Various definitions of inalienability include non-relinquishability, non-salability, and non-transferability. This concept has been recognized by libertarians as being central to the question of voluntary slavery, which Murray Rothbard dismissed as illegitimate and even self-contradictory. Stephan Kinsella argues that "viewing rights as alienable is perfectly consistent with—indeed, implied by—the libertarian non-aggression principle. Under this principle, only the initiation of force is prohibited; defensive, restitutive, or retaliatory force is not."
The concept of inalienable rights was criticized by Jeremy Bentham and Edmund Burke as groundless. Bentham and Burke, writing in the 18th century, claimed that rights arise from the actions of government, or evolve from tradition, and that neither of these can provide anything inalienable. (See Bentham's "Critique of the Doctrine of Inalienable, Natural Rights", and Burke's "Reflections on the Revolution in France"). Presaging the shift in thinking in the 19th century, Bentham famously dismissed the idea of natural rights as "nonsense on stilts". By way of contrast to the views of Burke and Bentham, the leading American revolutionary scholar James Wilson condemned Burke's view as "tyranny."
The signers of the Declaration of Independence deemed it a "self-evident truth" that all men are "endowed by their Creator with certain unalienable Rights". Critics, however, could argue that use of the word "Creator" signifies that these rights are based on theological principles, and might question which theological principles those are, or why those theological principles should be accepted by people who do not adhere to the religion from which they are derived. The signers did not all, however, share the same religion. In "The Social Contract," Jean-Jacques Rousseau claims that the existence of inalienable rights is unnecessary for the existence of a constitution or a set of laws and rights. This idea of a social contract – that rights and responsibilities are derived from a consensual contract between the government and the people – is the most widely recognized alternative.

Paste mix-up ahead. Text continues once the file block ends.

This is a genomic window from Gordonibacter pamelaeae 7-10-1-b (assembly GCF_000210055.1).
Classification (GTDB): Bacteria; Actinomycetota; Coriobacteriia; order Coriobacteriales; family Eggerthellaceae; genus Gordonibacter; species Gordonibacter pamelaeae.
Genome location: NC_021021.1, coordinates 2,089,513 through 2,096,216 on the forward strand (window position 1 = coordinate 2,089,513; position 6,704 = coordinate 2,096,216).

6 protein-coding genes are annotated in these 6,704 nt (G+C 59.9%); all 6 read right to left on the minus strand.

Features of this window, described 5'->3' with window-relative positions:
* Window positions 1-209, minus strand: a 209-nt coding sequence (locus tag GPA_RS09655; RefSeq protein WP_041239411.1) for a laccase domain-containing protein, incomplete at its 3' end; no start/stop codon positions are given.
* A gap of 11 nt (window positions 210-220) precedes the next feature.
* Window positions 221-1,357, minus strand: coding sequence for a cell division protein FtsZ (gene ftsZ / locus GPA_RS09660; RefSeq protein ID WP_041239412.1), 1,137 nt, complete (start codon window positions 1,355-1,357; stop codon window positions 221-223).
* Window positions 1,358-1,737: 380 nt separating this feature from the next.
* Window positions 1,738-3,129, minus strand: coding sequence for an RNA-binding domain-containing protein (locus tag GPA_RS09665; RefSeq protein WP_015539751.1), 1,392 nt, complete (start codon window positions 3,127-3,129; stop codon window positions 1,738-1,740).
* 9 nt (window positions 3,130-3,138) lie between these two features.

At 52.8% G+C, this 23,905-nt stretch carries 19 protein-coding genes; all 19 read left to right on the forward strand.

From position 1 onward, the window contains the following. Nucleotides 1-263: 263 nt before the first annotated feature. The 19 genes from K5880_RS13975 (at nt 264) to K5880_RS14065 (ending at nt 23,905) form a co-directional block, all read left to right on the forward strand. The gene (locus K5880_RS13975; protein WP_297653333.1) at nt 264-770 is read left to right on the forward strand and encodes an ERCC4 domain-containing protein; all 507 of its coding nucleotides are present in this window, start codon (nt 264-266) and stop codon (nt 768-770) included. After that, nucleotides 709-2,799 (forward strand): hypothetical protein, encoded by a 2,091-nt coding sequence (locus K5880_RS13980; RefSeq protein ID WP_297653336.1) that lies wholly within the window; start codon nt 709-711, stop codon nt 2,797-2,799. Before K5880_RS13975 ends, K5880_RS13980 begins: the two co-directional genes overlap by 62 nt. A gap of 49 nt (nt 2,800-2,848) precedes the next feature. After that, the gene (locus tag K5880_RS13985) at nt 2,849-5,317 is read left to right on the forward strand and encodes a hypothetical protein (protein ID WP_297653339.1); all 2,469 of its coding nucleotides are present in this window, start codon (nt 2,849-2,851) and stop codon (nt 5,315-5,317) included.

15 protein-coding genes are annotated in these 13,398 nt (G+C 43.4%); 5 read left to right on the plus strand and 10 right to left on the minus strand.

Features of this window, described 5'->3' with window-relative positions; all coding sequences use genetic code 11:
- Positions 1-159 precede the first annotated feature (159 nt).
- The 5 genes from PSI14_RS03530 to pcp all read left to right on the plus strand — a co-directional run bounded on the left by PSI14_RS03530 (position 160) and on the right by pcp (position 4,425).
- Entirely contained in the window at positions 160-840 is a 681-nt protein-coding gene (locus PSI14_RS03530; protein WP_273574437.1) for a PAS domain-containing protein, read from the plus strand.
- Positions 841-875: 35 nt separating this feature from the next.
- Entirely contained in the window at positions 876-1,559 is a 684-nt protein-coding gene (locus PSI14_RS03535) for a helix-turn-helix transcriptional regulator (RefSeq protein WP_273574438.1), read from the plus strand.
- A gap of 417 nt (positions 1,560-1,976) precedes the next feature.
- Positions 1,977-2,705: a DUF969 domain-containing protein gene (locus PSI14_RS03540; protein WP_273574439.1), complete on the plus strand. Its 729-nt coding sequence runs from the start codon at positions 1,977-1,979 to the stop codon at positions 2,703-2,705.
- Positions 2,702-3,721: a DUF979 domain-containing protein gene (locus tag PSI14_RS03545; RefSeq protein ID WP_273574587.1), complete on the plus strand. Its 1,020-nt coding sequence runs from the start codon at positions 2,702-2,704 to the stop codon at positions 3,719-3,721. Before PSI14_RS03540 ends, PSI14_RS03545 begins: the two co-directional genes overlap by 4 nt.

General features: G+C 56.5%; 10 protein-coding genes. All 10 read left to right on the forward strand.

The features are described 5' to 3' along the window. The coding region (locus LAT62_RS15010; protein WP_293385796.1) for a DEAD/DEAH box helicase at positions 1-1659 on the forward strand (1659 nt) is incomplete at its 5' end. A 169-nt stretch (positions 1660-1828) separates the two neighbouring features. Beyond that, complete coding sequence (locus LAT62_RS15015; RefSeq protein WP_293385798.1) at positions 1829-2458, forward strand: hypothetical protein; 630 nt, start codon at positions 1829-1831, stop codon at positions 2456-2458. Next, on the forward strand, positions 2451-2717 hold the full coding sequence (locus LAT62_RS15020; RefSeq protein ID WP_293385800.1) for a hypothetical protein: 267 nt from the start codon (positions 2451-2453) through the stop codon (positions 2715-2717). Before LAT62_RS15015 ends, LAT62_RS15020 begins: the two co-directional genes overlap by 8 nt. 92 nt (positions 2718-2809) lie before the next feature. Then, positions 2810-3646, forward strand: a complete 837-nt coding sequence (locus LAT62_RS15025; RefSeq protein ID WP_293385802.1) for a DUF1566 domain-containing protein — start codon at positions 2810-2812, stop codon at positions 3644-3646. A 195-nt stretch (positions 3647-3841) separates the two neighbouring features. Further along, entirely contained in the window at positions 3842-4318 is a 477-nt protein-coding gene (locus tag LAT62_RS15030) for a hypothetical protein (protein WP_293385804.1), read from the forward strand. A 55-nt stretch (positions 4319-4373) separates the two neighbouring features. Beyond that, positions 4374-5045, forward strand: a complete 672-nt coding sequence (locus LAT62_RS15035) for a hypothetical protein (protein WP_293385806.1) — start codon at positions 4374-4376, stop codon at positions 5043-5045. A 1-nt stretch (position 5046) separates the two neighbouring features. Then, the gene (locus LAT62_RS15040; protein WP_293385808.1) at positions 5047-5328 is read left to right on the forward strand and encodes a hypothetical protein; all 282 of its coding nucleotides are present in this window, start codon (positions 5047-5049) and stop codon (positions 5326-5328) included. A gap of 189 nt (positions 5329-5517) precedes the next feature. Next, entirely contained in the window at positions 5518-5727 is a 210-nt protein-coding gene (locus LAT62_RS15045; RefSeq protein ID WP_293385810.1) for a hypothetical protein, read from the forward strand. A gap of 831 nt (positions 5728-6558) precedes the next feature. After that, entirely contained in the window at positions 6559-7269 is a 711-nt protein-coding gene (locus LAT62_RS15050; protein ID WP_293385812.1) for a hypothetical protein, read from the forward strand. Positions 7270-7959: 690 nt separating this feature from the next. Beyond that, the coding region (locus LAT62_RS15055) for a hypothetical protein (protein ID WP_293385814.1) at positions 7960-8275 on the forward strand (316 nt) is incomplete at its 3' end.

Samuel P. Huntington, an American political scientist, wrote that the "inalienable rights" argument from the Declaration of Independence was necessary because "The British were white, Anglo, and Protestant, just as we were. had to have some other basis on which to justify independence".
Different philosophers have created different lists of rights they consider to be natural. Proponents of natural rights, in particular Hesselberg and Rothbard, have responded that reason can be applied to separate truly axiomatic rights from supposed rights, stating that any principle that requires itself to be disproved is an axiom. Critics have pointed to the lack of agreement between the proponents as evidence for the claim that the idea of natural rights is merely a political tool. For instance, Jonathan Wallace has asserted that there is no basis on which to claim that some rights are natural, and he argued that Hobbes' account of natural rights confuses right with ability (human beings have the ability to seek only their own good and follow their nature in the same way as animals, but this does not imply that they have a right to do so). Wallace advocates a social contract, much like Hobbes and Locke, but does not base it on natural rights:We are all at a table together, deciding which rules to adopt, free from any vague constraints, half-remembered myths, anonymous patriarchal texts and murky concepts of nature. If I propose something you do not like, tell me why it is not practical, or harms somebody, or is counter to some other useful rule; but don't tell me it offends the universe.
Other critics have argued that the attempt to derive rights from "natural law" or "human nature" is an example of the is-ought problem. However, the term "natural" in "natural rights" refers to the opposite of "artificial", rather than meaning "physical" as it does in the sense of ethical naturalism, which according to G.E. Moore does suffer the is-ought problem in the form of the naturalistic fallacy.
Hugh Gibbons has proposed a descriptive argument based on human biology. He claims that Human Beings were other-regarding as a matter of necessity, in order to avoid the costs of conflict. Over time they developed expectations that individuals would act in certain ways which were then prescribed by society (duties of care etc.) and that eventually crystallized into actionable rights.
There is also debate as to whether all rights are either natural or legal. Fourth president of the United States James Madison, while representing Virginia in the House of Representatives, believed that there are rights, such as trial by jury, that are social rights, arising neither from natural law nor from positive law (which are the basis of natural and legal rights respectively) but from the social contract from which a government derives its authority.
Read more about this topic: Natural And Legal Rights
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